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Photoshop is the world’s most powerful image editor, and it’s arguably the most complex, as well. Fortunately, nobody knows the program like award-winning book and video author Deke McClelland. Join Deke as he explores such indispensable Photoshop features as resolution, cropping, color correction, retouching, and layers. Gain expertise with real-world projects that make sense. Exercise files accompany the course.
Download Deke's free dekeKeys and color settings from the Exercise Files tab.
It is now time to move the Manlysaw into the Ad composition. So make sure that you have Saw with mask .tif open, as well as Ad composite.psd. And I'm going to perform a drag and drop like so. I'm going to press and hold the Ctrl key or the Command key on the Mac and I'm going to drag the selected Saw up to the title tab, wait for the image to switch, then drag back down into the composition like so. Add the Shift key, so that both Ctrl and Shift are down or Command and Shift on the Mac and release in order to exactly register the hand and Saw into place.
So that it's appearing at the desired position. Now things look pretty darn good. I would say it looks fairly at home here, but we do have some edge artifacts. If you zoom-in to your image, you are going to see these edge artifacts tracing around the image. This is pretty common when you're using the selection tools. Basically, what happens is two things. first of all a foreground always has some memory of what its former background is. So it's bound to have some colors from the background that are reflecting or wrapping around the edges.
Also this kind of fringing here is a function of the digital camera's auto sharpening and what happens with auto sharpening is right at the edge, there appears a highlight on the light edge and a dark halo on the dark edge. And we've selected everything, but that bright highlight is essentially what's going on. Well, we can improve this edge if we want to, but we're going to have to take another swing at bringing the Saw into the composition. And so I'm going to press Ctrl+Z or Command+Z on the Mac and what we're about to see is an application of the layer mask.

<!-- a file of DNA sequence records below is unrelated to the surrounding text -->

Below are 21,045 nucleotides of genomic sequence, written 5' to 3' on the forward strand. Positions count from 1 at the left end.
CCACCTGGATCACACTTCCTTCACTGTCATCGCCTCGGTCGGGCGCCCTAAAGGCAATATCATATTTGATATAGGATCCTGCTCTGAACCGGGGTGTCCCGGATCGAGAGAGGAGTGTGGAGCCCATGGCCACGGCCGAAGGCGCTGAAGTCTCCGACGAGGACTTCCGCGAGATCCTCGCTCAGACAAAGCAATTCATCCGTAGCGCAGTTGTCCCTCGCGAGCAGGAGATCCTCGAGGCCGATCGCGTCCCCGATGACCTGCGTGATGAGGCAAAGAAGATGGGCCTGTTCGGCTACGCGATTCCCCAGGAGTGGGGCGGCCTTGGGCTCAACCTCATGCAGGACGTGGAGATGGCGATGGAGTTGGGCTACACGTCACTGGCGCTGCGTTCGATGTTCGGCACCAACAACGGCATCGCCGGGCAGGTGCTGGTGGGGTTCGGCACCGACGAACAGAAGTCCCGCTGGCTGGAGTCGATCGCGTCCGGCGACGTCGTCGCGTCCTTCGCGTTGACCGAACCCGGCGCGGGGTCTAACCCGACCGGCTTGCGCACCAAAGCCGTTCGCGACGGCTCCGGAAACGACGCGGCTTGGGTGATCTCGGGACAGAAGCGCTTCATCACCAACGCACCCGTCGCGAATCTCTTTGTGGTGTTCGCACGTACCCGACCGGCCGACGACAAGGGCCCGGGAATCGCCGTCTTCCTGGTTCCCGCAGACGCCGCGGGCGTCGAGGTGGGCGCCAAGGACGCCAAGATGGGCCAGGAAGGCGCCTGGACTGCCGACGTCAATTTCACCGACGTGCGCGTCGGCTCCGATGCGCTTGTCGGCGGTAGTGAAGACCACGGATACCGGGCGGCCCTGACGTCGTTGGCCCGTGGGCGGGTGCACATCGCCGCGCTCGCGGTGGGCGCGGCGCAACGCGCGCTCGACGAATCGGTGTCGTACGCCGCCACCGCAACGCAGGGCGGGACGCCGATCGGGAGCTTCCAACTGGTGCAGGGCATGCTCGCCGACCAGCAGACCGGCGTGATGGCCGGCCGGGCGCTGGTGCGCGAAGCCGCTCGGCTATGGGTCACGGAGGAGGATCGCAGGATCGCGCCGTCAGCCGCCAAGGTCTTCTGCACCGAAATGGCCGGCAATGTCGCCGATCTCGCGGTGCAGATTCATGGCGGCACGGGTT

This is some relatively advanced stuff, but I don't want you to be put off by it because it really is a best practice. It's something you should get in the habit of doing, because it provides you with a lot more flexibility. So let's go back to Saw with mask.tif. And what I'm going to do here is switch over to the Layers panel, I still have my selection outline intact as you can see and double-click on that Background layer. And what's going to happen is you will see a New Layer dialog box, we saw this when we were performing a nondestructive crop a few chapters back.
I'm going to go ahead and name this image saw & sky like so and click OK. And now that I have an independent layer, I can convert the selection to a layer mask by dropping down to this icon at the bottom of the Layers panel and clicking on it. So click on the Add layer mask icon and you now have an image and a layer mask and notice that they are linked together. So we have a chain between the two which means that they are going to move together as well. So we just got rid of the sky, we just masked it away.
Go ahead and press and hold the Ctrl key or the Command key on the Mac once again to get the Move tool. Drag that Saw up to the Ad composite.psd title tab if you're working in a tabbed window interface and then drag your cursor back into the Image window, press and hold the Shift key along with Ctrl or Command and release that mouse button and you will move both the image and the mask into place. Now we have the full image surrounding the saw and the hand and the blade and so forth. We can scoot the mask inward in order to get rid of that fringing.
I'm going to show you two ways to contract that mask in the next exercise.
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